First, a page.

A Vindication of the Rights of Woman is perhaps the one piece of literature that brought Mary Wollstonecraft to fame. It was published in 1792 and she was viewed as a pioneer for women's rights from then on. In her eyes, men and women should be raised, educated, and treated as equals. She believed that they should learn to live and coexist in peace and harmony with one another so long as neither of the two forgot their place. Her belief was that it was the privilege as well as the duty of women to bear the children while the men were privileged to have a superior legal position.
Mary Wollstonecraft's views led her to a meeting held by William Godwin, the man that would eventually come to be her husband. William was the son of a Nonconformist clergyman. He himself was part of the Calvinist ministry, but only for a few short years. His first book, Life of Chatham, was written after the works of some French enemies of organized religion, such as Voltaire, made him realize he wanted to take a different approach. He then became a philosopher-historian.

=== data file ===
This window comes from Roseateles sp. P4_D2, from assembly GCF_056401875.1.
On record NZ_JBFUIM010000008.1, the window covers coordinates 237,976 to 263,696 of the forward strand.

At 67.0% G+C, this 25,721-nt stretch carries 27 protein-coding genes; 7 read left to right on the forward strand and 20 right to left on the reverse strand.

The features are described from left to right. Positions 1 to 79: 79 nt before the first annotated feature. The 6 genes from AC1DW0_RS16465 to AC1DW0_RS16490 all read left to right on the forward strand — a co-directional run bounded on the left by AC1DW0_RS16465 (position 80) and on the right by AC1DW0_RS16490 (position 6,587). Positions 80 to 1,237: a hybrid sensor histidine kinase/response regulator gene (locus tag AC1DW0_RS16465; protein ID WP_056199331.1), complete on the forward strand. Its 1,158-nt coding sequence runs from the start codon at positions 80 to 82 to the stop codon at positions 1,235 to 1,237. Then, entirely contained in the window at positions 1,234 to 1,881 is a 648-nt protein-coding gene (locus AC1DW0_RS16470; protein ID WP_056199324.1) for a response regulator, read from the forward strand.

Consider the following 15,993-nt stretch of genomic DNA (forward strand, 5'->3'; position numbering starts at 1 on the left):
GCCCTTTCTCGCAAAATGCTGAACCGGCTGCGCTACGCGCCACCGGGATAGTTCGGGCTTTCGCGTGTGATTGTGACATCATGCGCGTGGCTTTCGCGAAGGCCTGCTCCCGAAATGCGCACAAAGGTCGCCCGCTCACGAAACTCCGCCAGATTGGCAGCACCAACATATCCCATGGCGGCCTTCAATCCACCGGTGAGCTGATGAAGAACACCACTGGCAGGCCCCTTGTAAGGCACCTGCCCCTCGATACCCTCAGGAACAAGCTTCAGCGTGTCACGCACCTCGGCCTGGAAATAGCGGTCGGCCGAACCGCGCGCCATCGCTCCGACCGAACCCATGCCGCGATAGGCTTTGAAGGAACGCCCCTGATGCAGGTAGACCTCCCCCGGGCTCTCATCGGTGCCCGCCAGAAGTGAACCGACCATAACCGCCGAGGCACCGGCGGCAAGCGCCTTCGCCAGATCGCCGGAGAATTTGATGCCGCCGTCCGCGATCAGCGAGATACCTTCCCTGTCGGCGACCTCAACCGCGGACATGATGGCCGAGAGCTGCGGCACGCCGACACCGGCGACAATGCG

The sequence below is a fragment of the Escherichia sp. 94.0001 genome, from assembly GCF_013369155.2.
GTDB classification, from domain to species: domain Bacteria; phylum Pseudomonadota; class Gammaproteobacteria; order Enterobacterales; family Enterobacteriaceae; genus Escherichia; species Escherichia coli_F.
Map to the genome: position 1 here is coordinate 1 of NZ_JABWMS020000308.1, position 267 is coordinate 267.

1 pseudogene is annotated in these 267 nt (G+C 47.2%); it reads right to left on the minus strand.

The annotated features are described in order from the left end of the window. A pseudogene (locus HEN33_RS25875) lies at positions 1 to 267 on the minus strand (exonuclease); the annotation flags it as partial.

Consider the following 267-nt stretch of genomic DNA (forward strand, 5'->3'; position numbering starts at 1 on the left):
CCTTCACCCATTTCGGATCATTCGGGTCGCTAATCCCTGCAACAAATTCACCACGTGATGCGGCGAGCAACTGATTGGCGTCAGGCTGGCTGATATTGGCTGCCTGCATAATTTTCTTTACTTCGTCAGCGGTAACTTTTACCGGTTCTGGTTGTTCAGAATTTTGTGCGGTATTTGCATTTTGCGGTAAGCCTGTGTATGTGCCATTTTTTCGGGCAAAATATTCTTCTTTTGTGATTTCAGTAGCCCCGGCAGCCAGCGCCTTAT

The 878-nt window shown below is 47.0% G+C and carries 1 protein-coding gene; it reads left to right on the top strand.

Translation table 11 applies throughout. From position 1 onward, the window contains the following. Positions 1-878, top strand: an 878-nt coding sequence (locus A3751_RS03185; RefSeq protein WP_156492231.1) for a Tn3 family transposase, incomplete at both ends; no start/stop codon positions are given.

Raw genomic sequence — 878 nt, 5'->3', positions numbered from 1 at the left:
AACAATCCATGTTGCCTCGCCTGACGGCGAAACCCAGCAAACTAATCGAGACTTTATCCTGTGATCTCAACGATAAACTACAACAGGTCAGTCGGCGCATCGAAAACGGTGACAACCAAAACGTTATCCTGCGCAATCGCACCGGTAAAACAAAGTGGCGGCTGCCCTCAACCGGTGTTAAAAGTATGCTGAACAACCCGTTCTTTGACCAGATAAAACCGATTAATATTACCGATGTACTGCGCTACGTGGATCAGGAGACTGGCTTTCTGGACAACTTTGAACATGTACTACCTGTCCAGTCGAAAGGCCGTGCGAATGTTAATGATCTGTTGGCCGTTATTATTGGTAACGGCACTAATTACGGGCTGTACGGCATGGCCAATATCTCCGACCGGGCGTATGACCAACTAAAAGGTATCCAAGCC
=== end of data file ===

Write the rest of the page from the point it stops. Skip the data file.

After he wrote History of the Commonwealth of England, it was proved as sound by scholars. He also wrote a series of sermons titled Sketches of History. His most famous piece of work was Political Justice, which was published four years before baby Mary's birth. He showed his literary versatility by writing not only a number of novels and a handful of plays, but when Mary was five years old he began publishing children's books. His most popular children's stories were the Tales from Shakespeare by his friends Mary and Charles Lamb, and his very own work Life of Chaucer.
He had many followers of "Godwinism," as they called his philosophy. Some of his philosophical disciples were William Hazlitt, William Wordsworth, Robert Southey, Coleridge and Lamb. Percy Bysshe Shelley, a poet, was particularly intrigued by the ideas proposed in Political Justice. He began inserting the themes of Godwinism into his poetry as well as trying to live out the principles. He was found to be a particularly devoted follower while the others eventually outshined Godwin and his philosophy.